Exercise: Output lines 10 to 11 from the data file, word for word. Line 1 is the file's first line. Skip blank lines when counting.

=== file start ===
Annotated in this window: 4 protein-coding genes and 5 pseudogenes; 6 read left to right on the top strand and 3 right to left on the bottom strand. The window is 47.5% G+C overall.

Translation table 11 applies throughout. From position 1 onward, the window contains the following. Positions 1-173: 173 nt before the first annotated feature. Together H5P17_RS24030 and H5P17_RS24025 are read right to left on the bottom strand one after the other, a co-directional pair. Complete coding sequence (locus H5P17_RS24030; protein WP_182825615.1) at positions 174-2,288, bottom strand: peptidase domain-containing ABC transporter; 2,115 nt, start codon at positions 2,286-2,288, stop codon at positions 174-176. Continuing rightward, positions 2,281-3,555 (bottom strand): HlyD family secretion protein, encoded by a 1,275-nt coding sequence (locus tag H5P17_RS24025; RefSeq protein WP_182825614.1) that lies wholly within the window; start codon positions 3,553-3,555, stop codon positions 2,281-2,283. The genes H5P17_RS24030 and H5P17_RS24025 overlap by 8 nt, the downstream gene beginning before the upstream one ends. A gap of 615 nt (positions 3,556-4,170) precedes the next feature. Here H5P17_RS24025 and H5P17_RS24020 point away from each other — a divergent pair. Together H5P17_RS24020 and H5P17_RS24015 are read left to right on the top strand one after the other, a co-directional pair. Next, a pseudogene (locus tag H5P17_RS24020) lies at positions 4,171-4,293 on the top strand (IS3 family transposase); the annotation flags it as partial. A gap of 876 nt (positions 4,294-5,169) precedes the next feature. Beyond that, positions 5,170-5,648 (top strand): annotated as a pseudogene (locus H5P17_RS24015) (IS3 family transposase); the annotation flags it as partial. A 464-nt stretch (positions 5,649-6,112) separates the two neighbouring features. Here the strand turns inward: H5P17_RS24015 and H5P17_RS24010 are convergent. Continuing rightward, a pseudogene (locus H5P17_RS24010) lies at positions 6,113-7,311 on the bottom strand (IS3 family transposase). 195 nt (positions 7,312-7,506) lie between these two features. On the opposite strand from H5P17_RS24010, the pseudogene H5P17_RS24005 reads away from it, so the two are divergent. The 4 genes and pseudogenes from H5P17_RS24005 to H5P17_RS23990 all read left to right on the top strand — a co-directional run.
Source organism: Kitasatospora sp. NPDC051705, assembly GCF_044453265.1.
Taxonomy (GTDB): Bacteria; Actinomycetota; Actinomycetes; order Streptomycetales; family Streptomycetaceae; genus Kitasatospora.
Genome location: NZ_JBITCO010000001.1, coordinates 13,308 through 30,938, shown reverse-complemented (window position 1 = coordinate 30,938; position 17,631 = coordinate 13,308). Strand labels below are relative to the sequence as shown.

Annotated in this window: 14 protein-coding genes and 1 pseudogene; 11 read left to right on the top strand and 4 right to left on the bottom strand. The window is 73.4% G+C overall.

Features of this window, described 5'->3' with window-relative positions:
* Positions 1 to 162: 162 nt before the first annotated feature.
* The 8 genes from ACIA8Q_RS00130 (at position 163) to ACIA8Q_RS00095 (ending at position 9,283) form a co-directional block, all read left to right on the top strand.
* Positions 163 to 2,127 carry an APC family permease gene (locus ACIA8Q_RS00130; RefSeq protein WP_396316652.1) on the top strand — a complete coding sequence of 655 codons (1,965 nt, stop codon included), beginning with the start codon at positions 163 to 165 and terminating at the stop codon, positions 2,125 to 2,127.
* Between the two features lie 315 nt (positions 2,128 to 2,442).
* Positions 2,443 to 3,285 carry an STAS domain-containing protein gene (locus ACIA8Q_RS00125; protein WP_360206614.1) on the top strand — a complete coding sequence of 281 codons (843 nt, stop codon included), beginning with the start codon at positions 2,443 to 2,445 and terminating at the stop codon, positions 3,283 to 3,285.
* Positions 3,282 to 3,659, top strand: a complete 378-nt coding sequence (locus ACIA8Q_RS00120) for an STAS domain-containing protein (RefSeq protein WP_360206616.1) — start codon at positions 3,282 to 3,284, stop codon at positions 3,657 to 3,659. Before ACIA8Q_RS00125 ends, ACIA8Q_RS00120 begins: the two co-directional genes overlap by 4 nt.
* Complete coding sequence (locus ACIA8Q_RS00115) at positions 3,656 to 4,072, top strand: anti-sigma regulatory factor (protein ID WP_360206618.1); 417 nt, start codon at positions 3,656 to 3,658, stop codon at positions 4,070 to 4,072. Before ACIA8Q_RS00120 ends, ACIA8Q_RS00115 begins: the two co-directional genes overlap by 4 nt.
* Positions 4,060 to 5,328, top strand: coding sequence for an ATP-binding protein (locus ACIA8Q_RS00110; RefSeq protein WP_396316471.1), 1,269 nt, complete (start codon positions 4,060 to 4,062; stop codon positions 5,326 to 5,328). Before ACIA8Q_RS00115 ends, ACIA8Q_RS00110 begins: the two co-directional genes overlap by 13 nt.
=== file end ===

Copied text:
* Positions 163 to 2,127 carry an APC family permease gene (locus ACIA8Q_RS00130; RefSeq protein WP_396316652.1) on the top strand — a complete coding sequence of 655 codons (1,965 nt, stop codon included), beginning with the start codon at positions 163 to 165 and terminating at the stop codon, positions 2,125 to 2,127.
* Between the two features lie 315 nt (positions 2,128 to 2,442).